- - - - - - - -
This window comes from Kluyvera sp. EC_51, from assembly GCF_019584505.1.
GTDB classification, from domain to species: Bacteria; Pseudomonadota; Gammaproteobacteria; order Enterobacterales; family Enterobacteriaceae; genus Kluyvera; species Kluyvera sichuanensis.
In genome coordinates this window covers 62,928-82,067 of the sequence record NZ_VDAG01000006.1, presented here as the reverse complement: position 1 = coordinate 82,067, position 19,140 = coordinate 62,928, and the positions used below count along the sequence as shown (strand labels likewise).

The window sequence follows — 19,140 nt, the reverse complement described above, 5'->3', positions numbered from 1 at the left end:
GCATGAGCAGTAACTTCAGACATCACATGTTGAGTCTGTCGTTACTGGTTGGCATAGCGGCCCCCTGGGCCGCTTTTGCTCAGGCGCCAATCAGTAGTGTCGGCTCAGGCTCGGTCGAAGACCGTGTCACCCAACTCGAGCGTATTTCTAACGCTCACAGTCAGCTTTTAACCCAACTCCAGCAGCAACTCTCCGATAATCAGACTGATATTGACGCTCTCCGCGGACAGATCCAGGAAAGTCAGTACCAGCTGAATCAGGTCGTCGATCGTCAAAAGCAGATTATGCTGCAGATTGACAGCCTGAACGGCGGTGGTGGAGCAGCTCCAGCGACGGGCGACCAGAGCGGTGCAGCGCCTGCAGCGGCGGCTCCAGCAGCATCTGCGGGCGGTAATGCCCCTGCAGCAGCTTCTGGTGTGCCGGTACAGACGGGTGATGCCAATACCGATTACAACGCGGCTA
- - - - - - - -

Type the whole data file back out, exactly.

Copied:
This window comes from Kluyvera sp. EC_51, from assembly GCF_019584505.1.
GTDB classification, from domain to species: Bacteria; Pseudomonadota; Gammaproteobacteria; order Enterobacterales; family Enterobacteriaceae; genus Kluyvera; species Kluyvera sichuanensis.
In genome coordinates this window covers 62,928-82,067 of the sequence record NZ_VDAG01000006.1, presented here as the reverse complement: position 1 = coordinate 82,067, position 19,140 = coordinate 62,928, and the positions used below count along the sequence as shown (strand labels likewise).

The window sequence follows — 19,140 nt, the reverse complement described above, 5'->3', positions numbered from 1 at the left end:
GCATGAGCAGTAACTTCAGACATCACATGTTGAGTCTGTCGTTACTGGTTGGCATAGCGGCCCCCTGGGCCGCTTTTGCTCAGGCGCCAATCAGTAGTGTCGGCTCAGGCTCGGTCGAAGACCGTGTCACCCAACTCGAGCGTATTTCTAACGCTCACAGTCAGCTTTTAACCCAACTCCAGCAGCAACTCTCCGATAATCAGACTGATATTGACGCTCTCCGCGGACAGATCCAGGAAAGTCAGTACCAGCTGAATCAGGTCGTCGATCGTCAAAAGCAGATTATGCTGCAGATTGACAGCCTGAACGGCGGTGGTGGAGCAGCTCCAGCGACGGGCGACCAGAGCGGTGCAGCGCCTGCAGCGGCGGCTCCAGCAGCATCTGCGGGCGGTAATGCCCCTGCAGCAGCTTCTGGTGTGCCGGTACAGACGGGTGATGCCAATACCGATTACAACGCGGCTA